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Tribal advocates keep up legal pressure for fair political maps; 12-member jury sworn in for Trump's historic criminal trial; the importance of healthcare decision planning; and a debt dilemma: poll shows how many people wrestle with college costs.

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Civil rights activists say a court ruling could end the right to protest in three southern states, a federal judge lets January 6th lawsuits proceed against former President Trump, and police arrest dozens at a Columbia University Gaza protest.

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Wyoming needs more educators who can teach kids trade skills, a proposal to open 40-thousand acres of an Ohio forest to fracking has environmental advocates alarmed and rural communities lure bicyclists with state-of-the-art bike trail systems.

Groups Press for Debt Cancellation to Lessen Racial Wealth Gap

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Monday, December 26, 2022   

The U.S. Supreme Court just set a date to consider whether President Joe Biden's student debt cancellation plan is legal - and advocates say Black and Brown student borrowers have the most to gain or lose.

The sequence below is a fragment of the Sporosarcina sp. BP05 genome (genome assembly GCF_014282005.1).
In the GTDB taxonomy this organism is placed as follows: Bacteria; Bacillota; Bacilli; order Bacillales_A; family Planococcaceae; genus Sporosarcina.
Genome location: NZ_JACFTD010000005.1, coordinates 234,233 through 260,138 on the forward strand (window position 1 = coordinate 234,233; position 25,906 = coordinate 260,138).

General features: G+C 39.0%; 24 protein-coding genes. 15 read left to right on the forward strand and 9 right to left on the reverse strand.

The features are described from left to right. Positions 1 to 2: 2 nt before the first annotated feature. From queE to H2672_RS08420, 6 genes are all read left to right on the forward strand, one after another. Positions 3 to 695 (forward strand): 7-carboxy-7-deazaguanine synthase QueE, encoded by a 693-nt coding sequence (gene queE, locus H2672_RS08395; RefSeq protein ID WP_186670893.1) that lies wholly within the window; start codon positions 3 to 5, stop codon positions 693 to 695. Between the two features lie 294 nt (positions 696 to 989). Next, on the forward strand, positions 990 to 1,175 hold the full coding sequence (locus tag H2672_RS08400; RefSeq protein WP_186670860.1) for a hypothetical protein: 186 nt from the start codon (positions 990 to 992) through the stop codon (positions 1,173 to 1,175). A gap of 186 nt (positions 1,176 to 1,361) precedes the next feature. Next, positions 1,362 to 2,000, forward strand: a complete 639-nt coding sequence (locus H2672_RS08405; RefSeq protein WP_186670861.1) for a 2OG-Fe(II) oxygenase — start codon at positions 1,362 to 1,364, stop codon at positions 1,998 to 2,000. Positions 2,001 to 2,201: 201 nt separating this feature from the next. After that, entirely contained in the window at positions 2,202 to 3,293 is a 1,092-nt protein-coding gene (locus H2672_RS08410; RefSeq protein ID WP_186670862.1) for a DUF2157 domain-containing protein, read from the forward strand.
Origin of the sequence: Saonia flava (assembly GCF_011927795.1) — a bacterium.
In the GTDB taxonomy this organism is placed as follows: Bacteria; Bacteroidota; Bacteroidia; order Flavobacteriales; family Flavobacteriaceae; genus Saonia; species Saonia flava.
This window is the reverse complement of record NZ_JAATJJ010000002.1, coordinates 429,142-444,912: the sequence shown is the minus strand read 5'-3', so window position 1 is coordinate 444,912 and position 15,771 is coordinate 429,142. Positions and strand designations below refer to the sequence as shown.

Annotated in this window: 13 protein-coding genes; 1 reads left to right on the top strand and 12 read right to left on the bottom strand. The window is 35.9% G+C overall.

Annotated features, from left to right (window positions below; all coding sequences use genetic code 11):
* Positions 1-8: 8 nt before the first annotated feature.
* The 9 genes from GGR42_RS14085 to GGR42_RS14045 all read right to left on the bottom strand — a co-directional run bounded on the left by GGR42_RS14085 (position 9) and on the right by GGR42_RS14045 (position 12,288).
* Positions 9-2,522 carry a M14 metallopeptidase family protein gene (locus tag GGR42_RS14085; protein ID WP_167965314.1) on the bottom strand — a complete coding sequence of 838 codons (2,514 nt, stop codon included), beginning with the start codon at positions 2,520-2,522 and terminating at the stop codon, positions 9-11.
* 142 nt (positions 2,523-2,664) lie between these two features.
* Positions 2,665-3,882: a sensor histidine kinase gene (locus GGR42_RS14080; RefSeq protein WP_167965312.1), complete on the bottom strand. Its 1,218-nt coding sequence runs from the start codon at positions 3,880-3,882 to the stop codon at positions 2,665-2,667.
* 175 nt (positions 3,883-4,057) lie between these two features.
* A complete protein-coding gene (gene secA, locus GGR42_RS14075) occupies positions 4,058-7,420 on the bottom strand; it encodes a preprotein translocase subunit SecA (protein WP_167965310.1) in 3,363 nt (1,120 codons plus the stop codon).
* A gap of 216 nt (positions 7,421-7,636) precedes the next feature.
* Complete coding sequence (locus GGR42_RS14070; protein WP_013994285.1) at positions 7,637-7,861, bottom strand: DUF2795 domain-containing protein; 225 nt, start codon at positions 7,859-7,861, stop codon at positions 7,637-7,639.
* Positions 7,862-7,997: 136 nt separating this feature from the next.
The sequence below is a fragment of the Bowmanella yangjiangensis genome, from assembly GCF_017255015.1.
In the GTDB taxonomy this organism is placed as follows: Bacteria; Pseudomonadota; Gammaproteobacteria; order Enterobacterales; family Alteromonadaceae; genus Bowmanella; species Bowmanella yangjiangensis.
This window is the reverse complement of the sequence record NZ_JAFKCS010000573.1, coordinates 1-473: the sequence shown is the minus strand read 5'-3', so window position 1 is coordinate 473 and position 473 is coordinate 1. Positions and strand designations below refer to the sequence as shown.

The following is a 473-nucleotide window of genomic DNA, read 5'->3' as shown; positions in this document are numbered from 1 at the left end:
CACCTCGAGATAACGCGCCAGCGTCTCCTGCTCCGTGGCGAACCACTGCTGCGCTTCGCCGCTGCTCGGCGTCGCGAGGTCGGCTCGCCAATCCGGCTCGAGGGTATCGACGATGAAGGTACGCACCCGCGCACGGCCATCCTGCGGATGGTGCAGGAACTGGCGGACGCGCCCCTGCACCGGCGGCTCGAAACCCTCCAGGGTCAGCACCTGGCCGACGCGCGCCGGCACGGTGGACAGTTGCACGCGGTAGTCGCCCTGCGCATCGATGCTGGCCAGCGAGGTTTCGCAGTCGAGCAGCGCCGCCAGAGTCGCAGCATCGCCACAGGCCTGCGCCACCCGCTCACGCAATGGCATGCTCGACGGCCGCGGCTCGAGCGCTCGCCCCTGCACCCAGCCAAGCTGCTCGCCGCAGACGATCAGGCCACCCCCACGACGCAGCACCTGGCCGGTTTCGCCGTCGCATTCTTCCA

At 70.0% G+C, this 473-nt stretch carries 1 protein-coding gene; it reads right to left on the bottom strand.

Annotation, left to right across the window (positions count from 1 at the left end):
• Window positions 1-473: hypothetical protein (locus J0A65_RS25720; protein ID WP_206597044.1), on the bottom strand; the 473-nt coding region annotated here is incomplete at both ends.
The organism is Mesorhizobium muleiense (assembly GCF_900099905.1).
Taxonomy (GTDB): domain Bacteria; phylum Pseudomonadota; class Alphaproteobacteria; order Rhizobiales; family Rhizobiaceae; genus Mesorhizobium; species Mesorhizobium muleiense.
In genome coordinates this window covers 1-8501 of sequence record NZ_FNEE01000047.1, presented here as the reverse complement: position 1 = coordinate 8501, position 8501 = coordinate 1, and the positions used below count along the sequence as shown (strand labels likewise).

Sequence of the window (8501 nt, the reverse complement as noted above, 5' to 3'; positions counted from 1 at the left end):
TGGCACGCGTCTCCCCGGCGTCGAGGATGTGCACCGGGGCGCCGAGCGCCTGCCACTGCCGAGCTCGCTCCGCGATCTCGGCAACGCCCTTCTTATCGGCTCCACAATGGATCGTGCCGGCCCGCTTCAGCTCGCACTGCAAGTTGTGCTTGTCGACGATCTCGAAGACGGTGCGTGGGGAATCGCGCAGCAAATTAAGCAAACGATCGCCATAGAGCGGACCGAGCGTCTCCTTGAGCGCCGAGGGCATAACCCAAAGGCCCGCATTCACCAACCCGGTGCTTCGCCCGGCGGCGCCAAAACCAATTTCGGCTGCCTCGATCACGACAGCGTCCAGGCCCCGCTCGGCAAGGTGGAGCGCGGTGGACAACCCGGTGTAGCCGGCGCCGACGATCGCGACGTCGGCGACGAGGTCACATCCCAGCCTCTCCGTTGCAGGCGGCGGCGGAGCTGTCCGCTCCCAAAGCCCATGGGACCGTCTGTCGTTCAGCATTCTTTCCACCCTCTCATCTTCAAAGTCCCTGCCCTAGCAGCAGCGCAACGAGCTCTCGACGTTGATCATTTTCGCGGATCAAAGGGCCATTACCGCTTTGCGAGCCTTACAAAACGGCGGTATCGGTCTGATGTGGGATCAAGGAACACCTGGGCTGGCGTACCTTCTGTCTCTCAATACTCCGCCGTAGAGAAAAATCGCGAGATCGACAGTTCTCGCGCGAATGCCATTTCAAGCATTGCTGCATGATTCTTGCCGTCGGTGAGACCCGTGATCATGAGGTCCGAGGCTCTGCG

On February 28, the high court will take up two lawsuits that challenge the Biden plan - which aims to forgive up to $20,000 in Pell Grant debt for certain low-income borrowers.

Samantha Seng, legislative director and policy advisor with the nonprofit NextGen Policy, said this program provides a chance to reduce the racial wealth gap.

"Getting a clean slate, or as much of that debt forgiven now, is going to help them realize the promise of higher education," said Seng, "to get those better jobs, to get on track and to start building generational wealth for their family."

According to the American Association of University Women, more than 70% of Black students go into debt to pay for higher education, compared to 56% of white students.

And Black students borrow more money than their white counterparts, because many families struggle to save for college.

Aissa Banez, senior advisor for policy and strategy with the national nonprofit Student Borrower Protection Center, said Black women in particular have to borrow at the highest rate of all students.

"So," said Banez, "when we're talking about students entering into a workforce where they're already having to navigate a lingering pay gap, and ongoing workplace discrimination, on top of the unequal burden of student debt - it's actively exacerbating racial and economic inequities in our country."

More than 26 million people have applied for debt relief under the Biden program, and 16 million applications were processed before it was paused in court.

Opponents of the debt-relief program claim it unfairly benefits educated workers over people who never went to college or who have already paid off their loans.






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